1. A Better Breakfast Can Boost a Child’s Brain Power by Allison Aubrey

Wednesday, August 3, 2011

Raising Healthy Kids

Our Children’s Health is Suffering: Allergies & asthma, chronic ear & sinus infections, obesity, learning disabilities, blood sugar disturbances, and high levels of cholesterol – these are all on the rise in children today.

According to the CDC, approximately 17% (or 12.5 million) of children and adolescents aged 2—19 years are obese. Since 1980, obesity prevalence among children and adolescents has almost tripled.

The prevalence of asthma is increasing, especially in children. Approximately 500,000 annual hospitalizations (34.6% in individuals aged 18 years or younger) are due to asthma.

Between 3% and 7% of school-aged children currently have a diagnosis of ADHD, according to the American Psychiatric Association. However, nearly 1 in 10 children (9.5%) aged 4 to 17 have had an ADHD diagnosis at some point in their childhood and rates of ADHD diagnosis are rising, especially in older teenagers.

Children Are Exposed to More & More Toxins:
We are frequently told "A little bit won't hurt you" when it comes to chemicals in our food and environment. That may be true, however a little bit here and there eventually adds up to a lot.

Let's look at the potential sources of chemical contamination that our children are bombarded with on a daily basis. There is chlorine in our water supply and often fluoride as well. Fluoride is added to tooth pastes and mouthwashes. Many imported fruits and vegetables have been sprayed with pesticides and herbicides that are illegal in the US.

Meat and dairy products are loaded with residues of antibiotics and hormones from factory farming operations. Look at the ingredients on the label of nearly any prepared food in the grocery store, and you will see a list of chemicals as long as your arm.

Add to this list the chemicals in topical preparations such as body lotions and shampoos. Did you know that your skin will absorb up to 60% of anything you put on it? And then there are environmental toxins such as lawn chemicals and pesticides and household insecticides. The American journal of Public Health has reported a link between bug killers and childhood cancer. In a study of children in Colorado, those who lived in homes where the lawns had been treated with herbicides had a four-fold increase in the risk of developing a tumor.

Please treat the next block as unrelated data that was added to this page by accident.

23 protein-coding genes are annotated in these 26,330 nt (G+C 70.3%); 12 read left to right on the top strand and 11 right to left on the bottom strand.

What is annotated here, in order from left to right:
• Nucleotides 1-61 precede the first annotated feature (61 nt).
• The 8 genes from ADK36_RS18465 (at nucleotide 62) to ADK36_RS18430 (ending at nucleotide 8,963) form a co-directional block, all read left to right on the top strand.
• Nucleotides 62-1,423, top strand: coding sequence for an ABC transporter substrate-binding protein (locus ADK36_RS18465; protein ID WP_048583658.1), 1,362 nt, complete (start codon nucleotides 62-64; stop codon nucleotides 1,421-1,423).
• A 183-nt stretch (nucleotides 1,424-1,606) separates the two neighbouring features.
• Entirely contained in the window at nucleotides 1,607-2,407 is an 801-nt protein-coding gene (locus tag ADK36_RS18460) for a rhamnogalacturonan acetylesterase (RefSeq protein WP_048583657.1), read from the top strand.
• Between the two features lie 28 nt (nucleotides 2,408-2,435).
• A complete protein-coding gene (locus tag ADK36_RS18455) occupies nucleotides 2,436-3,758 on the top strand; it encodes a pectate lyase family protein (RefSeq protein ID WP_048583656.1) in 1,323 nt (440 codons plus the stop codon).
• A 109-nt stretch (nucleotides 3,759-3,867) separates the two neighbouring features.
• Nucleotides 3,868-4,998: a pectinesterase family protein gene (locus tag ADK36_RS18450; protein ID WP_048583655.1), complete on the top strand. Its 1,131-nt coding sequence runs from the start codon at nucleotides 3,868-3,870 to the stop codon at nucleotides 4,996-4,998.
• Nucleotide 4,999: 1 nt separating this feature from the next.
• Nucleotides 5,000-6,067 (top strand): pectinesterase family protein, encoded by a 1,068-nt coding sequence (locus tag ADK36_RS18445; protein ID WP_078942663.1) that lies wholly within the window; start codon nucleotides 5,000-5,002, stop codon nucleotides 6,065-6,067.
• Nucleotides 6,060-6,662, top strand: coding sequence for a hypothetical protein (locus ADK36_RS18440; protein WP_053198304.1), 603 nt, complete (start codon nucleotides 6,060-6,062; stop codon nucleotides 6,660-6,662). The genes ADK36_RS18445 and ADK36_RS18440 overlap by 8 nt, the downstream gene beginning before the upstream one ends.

Cancer is the leading cause of disease-related deaths in children under the age of 20. Leukemia, which is the most common childhood cancer, increased by more than 15% over the last 20 years.

Parents need to become proactive and lobby against the use of dangerous pesticides and chemicals in this country. And at the same time, they need to do everything they can to eliminate toxins in the home and in the schools their children attend. Two great resources regarding children and toxic chemicals are Healthy Child Healthy World and Safer Chemicals, Healthy Families.

Our Kids Immune Systems Need Help
One of the most important jobs parents have is to help their kids develop healthy immune systems. A strong and healthy immune system enables a child to fight off anything that invades the body or threatens it from without or within, including bacteria, viruses and cancer.

The key to a healthy immune system is optimal nutrition. Dr. Leo Galland says in his book, Superimmunity for Kids,  “Optimal nutrition in childhood is a gift that lasts a lifetime.”

How To Build A Healthy Immune System

1. The American Academy of Pediatrics (AAP) strongly recommends exclusive breastfeeding for the first six months of life and that breastfeeding continue for at least 12 months. The advantages of breastfeeding are numerous. Breast milk is ultimately the best source of nutrition for a new baby. Many components in breast milk help protect your baby against infection and disease. The proteins in breast milk are more easily digested than in formula or cow’s milk. The calcium and iron in breast milk are also more easily absorbed.